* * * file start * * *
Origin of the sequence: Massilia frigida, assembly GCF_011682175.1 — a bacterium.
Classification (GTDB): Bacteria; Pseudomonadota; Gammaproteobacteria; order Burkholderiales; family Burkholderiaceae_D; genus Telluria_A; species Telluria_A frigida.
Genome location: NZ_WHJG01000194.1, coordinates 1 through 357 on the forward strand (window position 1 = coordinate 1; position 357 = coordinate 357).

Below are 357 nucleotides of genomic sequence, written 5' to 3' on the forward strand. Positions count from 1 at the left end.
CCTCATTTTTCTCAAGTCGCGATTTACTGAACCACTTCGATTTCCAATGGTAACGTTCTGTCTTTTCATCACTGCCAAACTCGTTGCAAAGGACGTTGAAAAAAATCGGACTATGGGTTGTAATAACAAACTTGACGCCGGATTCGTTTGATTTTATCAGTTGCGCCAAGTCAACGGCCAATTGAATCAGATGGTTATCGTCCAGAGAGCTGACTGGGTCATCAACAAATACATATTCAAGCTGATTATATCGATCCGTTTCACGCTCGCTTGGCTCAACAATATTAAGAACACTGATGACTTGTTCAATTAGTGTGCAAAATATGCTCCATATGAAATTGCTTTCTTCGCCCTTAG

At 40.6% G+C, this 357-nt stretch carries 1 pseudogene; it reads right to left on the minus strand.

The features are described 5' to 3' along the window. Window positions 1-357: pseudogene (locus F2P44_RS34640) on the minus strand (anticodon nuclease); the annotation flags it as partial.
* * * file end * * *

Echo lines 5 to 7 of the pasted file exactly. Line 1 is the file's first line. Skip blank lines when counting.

CCTCATTTTTCTCAAGTCGCGATTTACTGAACCACTTCGATTTCCAATGGTAACGTTCTGTCTTTTCATCACTGCCAAACTCGTTGCAAAGGACGTTGAAAAAAATCGGACTATGGGTTGTAATAACAAACTTGACGCCGGATTCGTTTGATTTTATCAGTTGCGCCAAGTCAACGGCCAATTGAATCAGATGGTTATCGTCCAGAGAGCTGACTGGGTCATCAACAAATACATATTCAAGCTGATTATATCGATCCGTTTCACGCTCGCTTGGCTCAACAATATTAAGAACACTGATGACTTGTTCAATTAGTGTGCAAAATATGCTCCATATGAAATTGCTTTCTTCGCCCTTAG

At 40.6% G+C, this 357-nt stretch carries 1 pseudogene; it reads right to left on the minus strand.

The features are described 5' to 3' along the window. Window positions 1-357: pseudogene (locus F2P44_RS34640) on the minus strand (anticodon nuclease); the annotation flags it as partial.